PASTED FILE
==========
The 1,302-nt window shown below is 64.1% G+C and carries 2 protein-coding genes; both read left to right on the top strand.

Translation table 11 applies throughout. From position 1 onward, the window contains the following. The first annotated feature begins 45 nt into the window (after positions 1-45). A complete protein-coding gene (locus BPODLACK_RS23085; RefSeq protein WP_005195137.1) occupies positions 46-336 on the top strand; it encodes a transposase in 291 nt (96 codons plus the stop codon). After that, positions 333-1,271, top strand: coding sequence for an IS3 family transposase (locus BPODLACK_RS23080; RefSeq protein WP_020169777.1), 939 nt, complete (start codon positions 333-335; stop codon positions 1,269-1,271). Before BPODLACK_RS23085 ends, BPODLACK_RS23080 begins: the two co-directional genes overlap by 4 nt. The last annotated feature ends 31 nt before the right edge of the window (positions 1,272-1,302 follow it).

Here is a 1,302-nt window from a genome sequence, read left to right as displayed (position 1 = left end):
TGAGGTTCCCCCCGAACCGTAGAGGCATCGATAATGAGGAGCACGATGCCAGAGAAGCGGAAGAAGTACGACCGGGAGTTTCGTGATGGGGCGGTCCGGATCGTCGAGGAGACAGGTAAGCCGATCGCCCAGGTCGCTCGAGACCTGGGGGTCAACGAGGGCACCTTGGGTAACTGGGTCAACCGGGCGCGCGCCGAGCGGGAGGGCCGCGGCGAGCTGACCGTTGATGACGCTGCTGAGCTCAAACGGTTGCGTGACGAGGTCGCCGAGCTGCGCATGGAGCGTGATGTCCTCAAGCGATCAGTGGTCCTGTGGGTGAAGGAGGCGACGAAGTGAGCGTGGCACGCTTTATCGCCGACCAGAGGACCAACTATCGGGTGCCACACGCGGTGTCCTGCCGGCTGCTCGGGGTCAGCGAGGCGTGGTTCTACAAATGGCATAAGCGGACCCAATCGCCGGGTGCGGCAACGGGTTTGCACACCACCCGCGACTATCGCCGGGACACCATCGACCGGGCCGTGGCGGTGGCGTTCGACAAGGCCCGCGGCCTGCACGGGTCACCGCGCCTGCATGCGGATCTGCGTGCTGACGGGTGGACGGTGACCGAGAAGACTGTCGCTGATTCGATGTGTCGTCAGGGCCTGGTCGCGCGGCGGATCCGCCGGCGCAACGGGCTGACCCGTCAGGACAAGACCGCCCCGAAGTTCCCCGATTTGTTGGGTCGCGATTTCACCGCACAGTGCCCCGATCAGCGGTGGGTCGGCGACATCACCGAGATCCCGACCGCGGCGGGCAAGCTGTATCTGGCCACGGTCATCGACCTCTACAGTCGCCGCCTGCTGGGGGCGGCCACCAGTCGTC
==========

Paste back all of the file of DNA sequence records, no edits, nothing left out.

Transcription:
The 1,302-nt window shown below is 64.1% G+C and carries 2 protein-coding genes; both read left to right on the top strand.

Translation table 11 applies throughout. From position 1 onward, the window contains the following. The first annotated feature begins 45 nt into the window (after positions 1-45). A complete protein-coding gene (locus BPODLACK_RS23085; RefSeq protein WP_005195137.1) occupies positions 46-336 on the top strand; it encodes a transposase in 291 nt (96 codons plus the stop codon). After that, positions 333-1,271, top strand: coding sequence for an IS3 family transposase (locus BPODLACK_RS23080; RefSeq protein WP_020169777.1), 939 nt, complete (start codon positions 333-335; stop codon positions 1,269-1,271). Before BPODLACK_RS23085 ends, BPODLACK_RS23080 begins: the two co-directional genes overlap by 4 nt. The last annotated feature ends 31 nt before the right edge of the window (positions 1,272-1,302 follow it).

Here is a 1,302-nt window from a genome sequence, read left to right as displayed (position 1 = left end):
TGAGGTTCCCCCCGAACCGTAGAGGCATCGATAATGAGGAGCACGATGCCAGAGAAGCGGAAGAAGTACGACCGGGAGTTTCGTGATGGGGCGGTCCGGATCGTCGAGGAGACAGGTAAGCCGATCGCCCAGGTCGCTCGAGACCTGGGGGTCAACGAGGGCACCTTGGGTAACTGGGTCAACCGGGCGCGCGCCGAGCGGGAGGGCCGCGGCGAGCTGACCGTTGATGACGCTGCTGAGCTCAAACGGTTGCGTGACGAGGTCGCCGAGCTGCGCATGGAGCGTGATGTCCTCAAGCGATCAGTGGTCCTGTGGGTGAAGGAGGCGACGAAGTGAGCGTGGCACGCTTTATCGCCGACCAGAGGACCAACTATCGGGTGCCACACGCGGTGTCCTGCCGGCTGCTCGGGGTCAGCGAGGCGTGGTTCTACAAATGGCATAAGCGGACCCAATCGCCGGGTGCGGCAACGGGTTTGCACACCACCCGCGACTATCGCCGGGACACCATCGACCGGGCCGTGGCGGTGGCGTTCGACAAGGCCCGCGGCCTGCACGGGTCACCGCGCCTGCATGCGGATCTGCGTGCTGACGGGTGGACGGTGACCGAGAAGACTGTCGCTGATTCGATGTGTCGTCAGGGCCTGGTCGCGCGGCGGATCCGCCGGCGCAACGGGCTGACCCGTCAGGACAAGACCGCCCCGAAGTTCCCCGATTTGTTGGGTCGCGATTTCACCGCACAGTGCCCCGATCAGCGGTGGGTCGGCGACATCACCGAGATCCCGACCGCGGCGGGCAAGCTGTATCTGGCCACGGTCATCGACCTCTACAGTCGCCGCCTGCTGGGGGCGGCCACCAGTCGTC